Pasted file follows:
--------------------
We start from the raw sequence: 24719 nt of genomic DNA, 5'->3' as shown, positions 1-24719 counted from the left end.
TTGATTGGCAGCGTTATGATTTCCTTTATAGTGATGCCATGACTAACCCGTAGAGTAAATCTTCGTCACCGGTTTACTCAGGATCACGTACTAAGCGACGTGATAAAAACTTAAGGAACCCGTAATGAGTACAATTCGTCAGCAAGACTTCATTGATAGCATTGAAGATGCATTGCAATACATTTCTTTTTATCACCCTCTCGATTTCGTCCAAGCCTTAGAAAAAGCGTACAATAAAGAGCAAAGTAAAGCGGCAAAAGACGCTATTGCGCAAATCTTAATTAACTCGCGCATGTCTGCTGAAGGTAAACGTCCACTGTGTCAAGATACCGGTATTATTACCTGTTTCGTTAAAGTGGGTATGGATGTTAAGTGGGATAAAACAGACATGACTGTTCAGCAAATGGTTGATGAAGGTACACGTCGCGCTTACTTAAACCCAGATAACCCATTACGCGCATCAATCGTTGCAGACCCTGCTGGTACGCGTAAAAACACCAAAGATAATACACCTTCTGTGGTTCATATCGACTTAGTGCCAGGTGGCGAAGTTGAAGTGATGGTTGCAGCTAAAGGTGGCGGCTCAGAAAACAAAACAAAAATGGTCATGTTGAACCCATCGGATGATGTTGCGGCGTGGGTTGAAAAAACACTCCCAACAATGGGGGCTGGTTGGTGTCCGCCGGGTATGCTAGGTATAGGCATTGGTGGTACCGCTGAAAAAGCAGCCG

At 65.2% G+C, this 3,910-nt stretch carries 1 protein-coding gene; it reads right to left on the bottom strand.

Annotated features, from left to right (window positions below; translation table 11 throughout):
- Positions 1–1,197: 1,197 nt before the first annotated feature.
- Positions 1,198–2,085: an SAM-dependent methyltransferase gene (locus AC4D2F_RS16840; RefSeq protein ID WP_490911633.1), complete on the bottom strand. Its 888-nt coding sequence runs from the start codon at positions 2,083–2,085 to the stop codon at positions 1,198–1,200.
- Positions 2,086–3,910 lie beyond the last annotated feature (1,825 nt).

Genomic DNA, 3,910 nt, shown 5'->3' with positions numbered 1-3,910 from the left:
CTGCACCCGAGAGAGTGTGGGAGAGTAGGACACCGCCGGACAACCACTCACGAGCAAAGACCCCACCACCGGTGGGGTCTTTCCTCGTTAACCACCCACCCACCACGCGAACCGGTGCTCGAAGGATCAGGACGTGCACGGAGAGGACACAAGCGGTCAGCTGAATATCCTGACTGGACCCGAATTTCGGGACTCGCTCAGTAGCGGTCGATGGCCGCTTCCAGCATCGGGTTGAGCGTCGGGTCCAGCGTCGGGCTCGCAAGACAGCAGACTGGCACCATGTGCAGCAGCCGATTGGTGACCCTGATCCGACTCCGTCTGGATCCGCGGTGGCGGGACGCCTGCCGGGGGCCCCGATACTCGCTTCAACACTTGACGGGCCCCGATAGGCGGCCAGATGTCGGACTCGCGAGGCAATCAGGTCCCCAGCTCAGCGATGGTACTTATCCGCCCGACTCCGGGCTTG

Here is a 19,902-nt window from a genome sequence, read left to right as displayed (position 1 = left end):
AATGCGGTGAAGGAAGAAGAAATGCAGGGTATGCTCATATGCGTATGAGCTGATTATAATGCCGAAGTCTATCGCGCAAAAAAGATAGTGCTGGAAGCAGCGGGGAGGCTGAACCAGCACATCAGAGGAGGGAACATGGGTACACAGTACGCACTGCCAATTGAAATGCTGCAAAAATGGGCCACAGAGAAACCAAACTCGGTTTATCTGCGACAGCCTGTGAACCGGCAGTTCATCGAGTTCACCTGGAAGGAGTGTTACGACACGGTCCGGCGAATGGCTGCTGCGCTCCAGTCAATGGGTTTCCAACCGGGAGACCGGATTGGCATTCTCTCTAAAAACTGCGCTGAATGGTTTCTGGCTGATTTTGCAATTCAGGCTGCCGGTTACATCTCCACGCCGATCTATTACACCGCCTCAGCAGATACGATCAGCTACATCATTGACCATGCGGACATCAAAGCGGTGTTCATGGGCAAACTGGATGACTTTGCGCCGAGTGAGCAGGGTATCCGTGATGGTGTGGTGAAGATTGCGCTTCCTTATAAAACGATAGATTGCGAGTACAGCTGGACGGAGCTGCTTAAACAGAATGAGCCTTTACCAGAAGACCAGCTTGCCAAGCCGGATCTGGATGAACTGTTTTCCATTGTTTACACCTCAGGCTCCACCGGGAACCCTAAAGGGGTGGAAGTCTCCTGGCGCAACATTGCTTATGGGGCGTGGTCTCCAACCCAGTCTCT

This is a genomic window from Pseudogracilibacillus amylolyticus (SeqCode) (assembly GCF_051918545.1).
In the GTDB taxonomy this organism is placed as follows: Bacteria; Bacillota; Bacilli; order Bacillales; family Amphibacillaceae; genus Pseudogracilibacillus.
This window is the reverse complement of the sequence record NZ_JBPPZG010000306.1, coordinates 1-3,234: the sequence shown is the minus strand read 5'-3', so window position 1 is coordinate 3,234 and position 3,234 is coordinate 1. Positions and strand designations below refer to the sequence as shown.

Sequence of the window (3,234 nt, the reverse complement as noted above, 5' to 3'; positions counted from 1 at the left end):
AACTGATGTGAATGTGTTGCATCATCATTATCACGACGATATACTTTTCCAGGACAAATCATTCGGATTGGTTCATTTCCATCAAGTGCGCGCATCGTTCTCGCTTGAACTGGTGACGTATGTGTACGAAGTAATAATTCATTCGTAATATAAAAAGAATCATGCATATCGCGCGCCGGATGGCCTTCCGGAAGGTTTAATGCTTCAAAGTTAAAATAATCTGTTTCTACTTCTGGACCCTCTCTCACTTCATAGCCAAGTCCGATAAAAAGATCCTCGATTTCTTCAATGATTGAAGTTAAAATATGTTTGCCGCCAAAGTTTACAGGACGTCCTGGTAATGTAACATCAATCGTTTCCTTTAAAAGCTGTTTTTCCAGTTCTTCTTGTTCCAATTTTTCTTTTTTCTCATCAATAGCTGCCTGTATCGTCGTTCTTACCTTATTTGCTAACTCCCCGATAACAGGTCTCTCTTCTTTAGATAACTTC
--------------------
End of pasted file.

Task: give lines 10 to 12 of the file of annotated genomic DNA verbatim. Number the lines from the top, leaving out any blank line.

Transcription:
Here is a 19,902-nt window from a genome sequence, read left to right as displayed (position 1 = left end):
AATGCGGTGAAGGAAGAAGAAATGCAGGGTATGCTCATATGCGTATGAGCTGATTATAATGCCGAAGTCTATCGCGCAAAAAAGATAGTGCTGGAAGCAGCGGGGAGGCTGAACCAGCACATCAGAGGAGGGAACATGGGTACACAGTACGCACTGCCAATTGAAATGCTGCAAAAATGGGCCACAGAGAAACCAAACTCGGTTTATCTGCGACAGCCTGTGAACCGGCAGTTCATCGAGTTCACCTGGAAGGAGTGTTACGACACGGTCCGGCGAATGGCTGCTGCGCTCCAGTCAATGGGTTTCCAACCGGGAGACCGGATTGGCATTCTCTCTAAAAACTGCGCTGAATGGTTTCTGGCTGATTTTGCAATTCAGGCTGCCGGTTACATCTCCACGCCGATCTATTACACCGCCTCAGCAGATACGATCAGCTACATCATTGACCATGCGGACATCAAAGCGGTGTTCATGGGCAAACTGGATGACTTTGCGCCGAGTGAGCAGGGTATCCGTGATGGTGTGGTGAAGATTGCGCTTCCTTATAAAACGATAGATTGCGAGTACAGCTGGACGGAGCTGCTTAAACAGAATGAGCCTTTACCAGAAGACCAGCTTGCCAAGCCGGATCTGGATGAACTGTTTTCCATTGTTTACACCTCAGGCTCCACCGGGAACCCTAAAGGGGTGGAAGTCTCCTGGCGCAACATTGCTTATGGGGCGTGGTCTCCAACCCAGTCTCT

This is a genomic window from Pseudogracilibacillus amylolyticus (SeqCode) (assembly GCF_051918545.1).